Image courtesy of Rylie Wieseler

I Was a Gymnast

Rylie Wieseler

If someone were to tell me that I would spend the vast majority of my college career at home—the exact place I was so eager to leave after high school—I would laugh in their face. Staying at home with my parents for four more years? No way. By the end of my senior year, I was ready and willing to do anything to get as far away from my childhood home as possible and leave my “old” self behind. 18-year-old me was convinced that I’d go to college, become the best version of myself, and live happily ever after. The end. So, when all this Covid stuff started happening, I thought it would be two weeks online, tops, and then I’d be back to my regularly scheduled girl-bossing. Now, here I am, writing this from the childhood home I was so desperate to escape from two years ago.


I’ve been home since the spring of 2020. And since being home, I’ve had to confront one of my most repressed experiences: my time as a competitive gymnast.


Near the start of this year and well into the middle of the pandemic, I received an email from an organization called SafeSport asking if I would be willing to talk to them about my past experiences with a certain gymnastic coach. Sounds simple enough, right? Well, there are two things you need to know about my relationship with the sport: One, I did competitive club gymnastics for 16 years of my life and even considered doing it in college, and two, I hate gymnastics. 


It seems hard to imagine doing a sport for that long and hating it, but looking back on my time as a gymnast, I never did gymnastics for me. It was always external pressures keeping me there. When I was younger and wanted to quit, it was my parents who forced me to go to practice every day, telling me that quitters never prosper and that we all have to do things we don’t like. When I was in middle school, it was my coaches. Despite my numerous surgeries at the time—four to be exact—I was told that I had potential, that it would be such a waste to quit now. So, I stayed.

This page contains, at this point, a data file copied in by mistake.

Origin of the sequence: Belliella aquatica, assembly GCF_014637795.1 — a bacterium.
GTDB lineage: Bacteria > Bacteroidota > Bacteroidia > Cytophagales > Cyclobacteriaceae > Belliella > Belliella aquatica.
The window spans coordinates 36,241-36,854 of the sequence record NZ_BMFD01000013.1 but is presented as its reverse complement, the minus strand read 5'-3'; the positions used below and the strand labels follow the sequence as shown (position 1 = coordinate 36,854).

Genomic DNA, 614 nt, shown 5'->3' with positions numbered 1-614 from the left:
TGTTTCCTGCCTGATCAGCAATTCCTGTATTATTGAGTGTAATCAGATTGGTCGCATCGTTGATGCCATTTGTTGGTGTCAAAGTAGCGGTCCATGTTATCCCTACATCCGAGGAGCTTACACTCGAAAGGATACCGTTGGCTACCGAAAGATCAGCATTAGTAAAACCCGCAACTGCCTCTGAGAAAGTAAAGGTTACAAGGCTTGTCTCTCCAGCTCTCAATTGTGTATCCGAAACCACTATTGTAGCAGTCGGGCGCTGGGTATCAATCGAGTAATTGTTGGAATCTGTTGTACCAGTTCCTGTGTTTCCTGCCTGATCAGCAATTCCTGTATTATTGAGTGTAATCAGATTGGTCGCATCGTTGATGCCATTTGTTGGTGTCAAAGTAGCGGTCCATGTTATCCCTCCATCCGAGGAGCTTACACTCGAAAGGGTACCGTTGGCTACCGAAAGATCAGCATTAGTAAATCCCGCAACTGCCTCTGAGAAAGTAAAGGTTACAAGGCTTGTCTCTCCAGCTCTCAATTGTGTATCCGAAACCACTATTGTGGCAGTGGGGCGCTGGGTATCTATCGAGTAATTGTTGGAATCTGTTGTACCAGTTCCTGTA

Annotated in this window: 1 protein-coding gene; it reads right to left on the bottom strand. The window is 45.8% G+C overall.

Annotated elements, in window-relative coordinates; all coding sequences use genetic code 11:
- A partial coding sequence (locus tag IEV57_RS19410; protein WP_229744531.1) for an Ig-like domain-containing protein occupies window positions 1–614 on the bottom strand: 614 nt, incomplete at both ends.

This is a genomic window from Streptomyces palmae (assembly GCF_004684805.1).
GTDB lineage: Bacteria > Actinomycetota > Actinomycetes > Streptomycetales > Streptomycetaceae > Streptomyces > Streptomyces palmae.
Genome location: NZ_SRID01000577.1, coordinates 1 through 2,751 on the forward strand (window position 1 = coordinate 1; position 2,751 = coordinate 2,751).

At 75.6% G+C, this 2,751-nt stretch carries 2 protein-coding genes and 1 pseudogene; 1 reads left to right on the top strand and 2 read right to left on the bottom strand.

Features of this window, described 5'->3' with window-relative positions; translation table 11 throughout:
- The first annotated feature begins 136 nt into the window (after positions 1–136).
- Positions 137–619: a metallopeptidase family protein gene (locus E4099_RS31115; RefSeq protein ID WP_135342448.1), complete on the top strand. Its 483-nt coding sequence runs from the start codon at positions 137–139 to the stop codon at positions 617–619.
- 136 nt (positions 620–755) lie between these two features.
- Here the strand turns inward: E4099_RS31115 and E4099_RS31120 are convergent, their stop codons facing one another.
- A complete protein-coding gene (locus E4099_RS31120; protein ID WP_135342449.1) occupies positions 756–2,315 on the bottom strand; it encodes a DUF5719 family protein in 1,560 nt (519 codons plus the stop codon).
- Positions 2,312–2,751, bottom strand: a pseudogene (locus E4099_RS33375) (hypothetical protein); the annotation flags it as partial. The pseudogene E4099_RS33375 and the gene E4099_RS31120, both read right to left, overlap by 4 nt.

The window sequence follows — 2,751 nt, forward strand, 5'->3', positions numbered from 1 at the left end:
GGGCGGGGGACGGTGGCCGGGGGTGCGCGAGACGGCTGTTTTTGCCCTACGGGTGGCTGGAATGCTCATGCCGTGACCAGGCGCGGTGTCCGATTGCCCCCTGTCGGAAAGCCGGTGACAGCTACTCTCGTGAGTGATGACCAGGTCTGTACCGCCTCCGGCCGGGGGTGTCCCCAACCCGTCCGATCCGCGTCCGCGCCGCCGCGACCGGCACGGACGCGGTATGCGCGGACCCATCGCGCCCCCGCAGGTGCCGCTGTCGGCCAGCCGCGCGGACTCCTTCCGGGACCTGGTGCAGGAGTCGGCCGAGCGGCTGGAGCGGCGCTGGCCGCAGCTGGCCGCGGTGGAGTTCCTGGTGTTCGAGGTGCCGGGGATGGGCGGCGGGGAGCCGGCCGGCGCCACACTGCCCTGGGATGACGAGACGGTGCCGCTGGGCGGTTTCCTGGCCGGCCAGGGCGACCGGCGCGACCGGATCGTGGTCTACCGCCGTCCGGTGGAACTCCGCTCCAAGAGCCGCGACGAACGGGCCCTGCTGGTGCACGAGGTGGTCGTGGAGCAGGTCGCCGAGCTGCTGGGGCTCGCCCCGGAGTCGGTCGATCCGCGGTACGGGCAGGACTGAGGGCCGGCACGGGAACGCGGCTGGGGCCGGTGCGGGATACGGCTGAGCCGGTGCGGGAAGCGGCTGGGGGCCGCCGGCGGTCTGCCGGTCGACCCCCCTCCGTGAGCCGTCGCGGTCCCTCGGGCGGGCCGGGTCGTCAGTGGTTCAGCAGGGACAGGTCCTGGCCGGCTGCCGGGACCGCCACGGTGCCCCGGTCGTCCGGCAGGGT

By the time I was in high school, there was an unspoken expectation that I needed to see my gymnastics career through. I had made it this far. I had stuck with the sport despite having numerous opportunities to quit, and at this point, gymnastics was so intertwined with my life—I was practicing roughly 30 hours a week—that I didn’t know and didn't have the time to discover who I was or could be outside of being a gymnast. My self-worth could be measured on a 10.0 scale, and I clung desperately to this one thing that I was good at. However, by my junior year, the physical demands of the sport became too much for my body to handle. Considering the toxicity of my coach and the open door that college presented, I finally decided to walk out of that gym and never look back. In hindsight, it’s embarrassing that for 16 years I wasn’t the one in control, and although the adults in my life would like to argue that I could’ve quit if I wanted to, I know that the social repercussions would’ve been severe and that the power dynamic between us was too unequal to overcome. Therefore, I stuck with the sport, even though my resentment for it grew every day, and out of necessity, I learned how to manage my emotions, my time, and my pain. I coped by keeping everything inside, away from prying eyes. To this end, the only people in my life currently who know I did gymnastics in the past are the people who did gymnastics with me. 


So, when SafeSport emailed me, I was hesitant to address this part of my life, as I thought I had effectively cut it out when I left for college. However, I couldn’t ignore the gravity of the request. This coach was being investigated for sexual misconduct and racism, and being one of the only girls of color on the team at the time my testimony was important. I bit the bullet and opened up about experiences I would have rather kept to myself. 

It wasn’t until a few years ago that my old teammates and I recognized this coach's behavior as abuse. Before we came to this realization, we would treat the whole thing as a joke. We’d all get together for dinner and laugh about how he would yell insults at us or make us run until we puked, and none of us saw this as problematic until we shared these experiences with people who didn’t grow up within our little, toxic bubble. And even then, I can’t say I processed the severity of some of his actions until I had the interview with SafeSport.